Whither conservatives? This question is providing the Capitol with one of its favorite topics of speculation. President Eisenhower has clearly embarked on a campaign of reshaping the Republican Party in the image of "moderate progressivism." The Stevenson liberals have won their struggle for Democratic supremacy. Conservatives obviously stand at a political crossroads. Which way will the conservatives go? Will they strike off on their own and form a "third party?"
The course of least resistance tells Democratic and Republican conservatives to stay in their Parties, and try to recapture them in the 1956 convention. They will probably follow this path. Such a course avoids the uncertainties and expenditures of energy and money which a new party effort would require. Moreover, a new party must necessarily start small, and would, therefore, offer no immediate prospects for electoral victory.
While seemingly the practical way, however, staying in present parties offers a far less realistic choice than forming a new one. If Republican conservatives could not control a Republican convention from 1940 through 1952, when out of power, how could they hope to do so with a "progressive" president in the White House?
In fact, a new party would provide the most practical method for recapturing the Republican Party, to say nothing of forming a possible nucleus for a major conservative "second party." The closeness of the 1954 elections reveals that a small, well-organized party could hold the balance of power in the key states. Controlling but a small percentage of the total vote, a new party could present the Republicans or the Democrats with the alternative: nominate a conservative candidate and we will put him on our line on the ballot. But nominate a "progressive," and we will put up our own independent candidate.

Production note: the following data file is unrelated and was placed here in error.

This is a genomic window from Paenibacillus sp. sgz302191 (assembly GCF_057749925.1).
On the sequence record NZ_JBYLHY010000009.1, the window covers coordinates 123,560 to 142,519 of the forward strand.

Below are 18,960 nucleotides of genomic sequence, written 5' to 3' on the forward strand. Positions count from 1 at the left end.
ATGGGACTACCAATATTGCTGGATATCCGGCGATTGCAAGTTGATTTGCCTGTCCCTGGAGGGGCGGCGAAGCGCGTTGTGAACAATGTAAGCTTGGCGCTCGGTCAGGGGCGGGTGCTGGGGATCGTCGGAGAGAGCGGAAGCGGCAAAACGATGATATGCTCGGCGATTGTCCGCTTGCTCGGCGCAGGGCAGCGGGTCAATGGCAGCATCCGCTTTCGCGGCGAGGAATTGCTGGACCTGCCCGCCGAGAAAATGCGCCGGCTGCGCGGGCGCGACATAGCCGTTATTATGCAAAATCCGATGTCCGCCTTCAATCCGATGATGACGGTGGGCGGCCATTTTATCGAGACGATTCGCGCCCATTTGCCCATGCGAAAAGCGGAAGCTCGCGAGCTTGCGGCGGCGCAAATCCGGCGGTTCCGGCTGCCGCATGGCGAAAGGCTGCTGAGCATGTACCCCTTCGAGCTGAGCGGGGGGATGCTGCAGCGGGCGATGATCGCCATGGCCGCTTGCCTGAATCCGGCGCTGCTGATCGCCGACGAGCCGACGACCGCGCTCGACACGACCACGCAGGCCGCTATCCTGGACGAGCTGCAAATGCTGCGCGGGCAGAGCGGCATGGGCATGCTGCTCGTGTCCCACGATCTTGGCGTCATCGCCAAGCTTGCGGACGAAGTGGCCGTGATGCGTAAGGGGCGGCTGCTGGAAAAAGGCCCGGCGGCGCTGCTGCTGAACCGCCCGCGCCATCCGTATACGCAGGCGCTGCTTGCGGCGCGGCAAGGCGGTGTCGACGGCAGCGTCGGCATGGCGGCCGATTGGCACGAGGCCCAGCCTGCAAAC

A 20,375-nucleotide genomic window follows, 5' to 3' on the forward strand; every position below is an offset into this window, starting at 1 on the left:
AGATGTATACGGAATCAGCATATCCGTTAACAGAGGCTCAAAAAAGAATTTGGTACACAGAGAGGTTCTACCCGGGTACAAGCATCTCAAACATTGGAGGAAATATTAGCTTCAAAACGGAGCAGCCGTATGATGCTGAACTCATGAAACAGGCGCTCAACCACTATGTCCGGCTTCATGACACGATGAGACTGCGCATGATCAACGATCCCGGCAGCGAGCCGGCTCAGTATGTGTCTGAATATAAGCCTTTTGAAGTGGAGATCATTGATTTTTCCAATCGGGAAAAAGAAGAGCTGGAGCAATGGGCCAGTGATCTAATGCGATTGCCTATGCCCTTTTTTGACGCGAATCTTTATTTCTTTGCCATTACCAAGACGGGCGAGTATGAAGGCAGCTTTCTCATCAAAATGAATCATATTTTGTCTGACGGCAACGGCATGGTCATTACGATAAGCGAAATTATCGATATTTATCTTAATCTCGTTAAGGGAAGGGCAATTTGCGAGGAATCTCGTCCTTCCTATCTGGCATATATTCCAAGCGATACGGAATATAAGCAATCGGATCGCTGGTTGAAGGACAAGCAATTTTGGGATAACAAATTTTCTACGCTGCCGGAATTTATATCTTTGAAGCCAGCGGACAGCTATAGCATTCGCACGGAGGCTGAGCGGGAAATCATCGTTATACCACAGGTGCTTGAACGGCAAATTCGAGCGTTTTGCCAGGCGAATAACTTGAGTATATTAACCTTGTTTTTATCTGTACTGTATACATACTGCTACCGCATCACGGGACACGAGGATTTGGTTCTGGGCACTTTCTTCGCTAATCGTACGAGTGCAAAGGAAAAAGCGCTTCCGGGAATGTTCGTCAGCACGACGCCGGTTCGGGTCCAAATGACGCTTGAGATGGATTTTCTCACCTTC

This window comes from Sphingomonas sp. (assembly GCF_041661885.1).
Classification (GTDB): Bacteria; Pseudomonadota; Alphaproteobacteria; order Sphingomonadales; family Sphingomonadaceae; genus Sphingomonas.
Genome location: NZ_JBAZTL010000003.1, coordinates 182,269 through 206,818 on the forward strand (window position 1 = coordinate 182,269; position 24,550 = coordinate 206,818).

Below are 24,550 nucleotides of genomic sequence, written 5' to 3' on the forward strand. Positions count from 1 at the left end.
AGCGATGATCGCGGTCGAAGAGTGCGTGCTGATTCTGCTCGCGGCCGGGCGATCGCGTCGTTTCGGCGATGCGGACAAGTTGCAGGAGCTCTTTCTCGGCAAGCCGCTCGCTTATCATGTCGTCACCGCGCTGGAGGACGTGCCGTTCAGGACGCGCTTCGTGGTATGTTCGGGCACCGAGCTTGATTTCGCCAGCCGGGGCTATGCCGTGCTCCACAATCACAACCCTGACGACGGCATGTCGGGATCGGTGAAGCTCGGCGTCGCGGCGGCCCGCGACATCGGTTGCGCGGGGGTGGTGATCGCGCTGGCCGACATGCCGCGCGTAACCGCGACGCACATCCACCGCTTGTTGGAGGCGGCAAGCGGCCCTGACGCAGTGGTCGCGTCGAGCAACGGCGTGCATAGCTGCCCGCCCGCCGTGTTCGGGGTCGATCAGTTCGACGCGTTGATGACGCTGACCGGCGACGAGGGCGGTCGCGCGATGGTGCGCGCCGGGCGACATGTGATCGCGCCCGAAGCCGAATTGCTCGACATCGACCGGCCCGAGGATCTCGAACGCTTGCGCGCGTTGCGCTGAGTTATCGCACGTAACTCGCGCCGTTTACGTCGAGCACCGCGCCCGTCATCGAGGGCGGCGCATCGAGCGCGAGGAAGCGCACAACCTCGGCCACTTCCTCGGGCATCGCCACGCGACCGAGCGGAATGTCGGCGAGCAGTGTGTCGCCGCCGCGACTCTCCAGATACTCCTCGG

The latter course of action would effectively "throw" the election to the opposition.
Conservatives began to apply this very strategy informally in the 1954 elections, and achieved considerable success. Lacking a formal party, however, such a strategy must always remain confused and relatively ineffective. Without a definite channel of organization, conservatives will diffuse their efforts: some will vote Democratic, some Republican, some will write in a candidate, and others will abstain. A separate party would provide a home for displaced conservatives, and a powerful channel to make their influence felt.
Amid the whirlwind of controversy that always rages around Joe McCarthy, most observers have missed a very important aspect of the McCarthy story. This is the puzzle: why do so many people, especially the "intellectuals," hate McCarthy so? The great bulk of American intellectuals, carrying with them large segments of the American public, have for several years engaged in a virtual orgy of McCarthyphobia.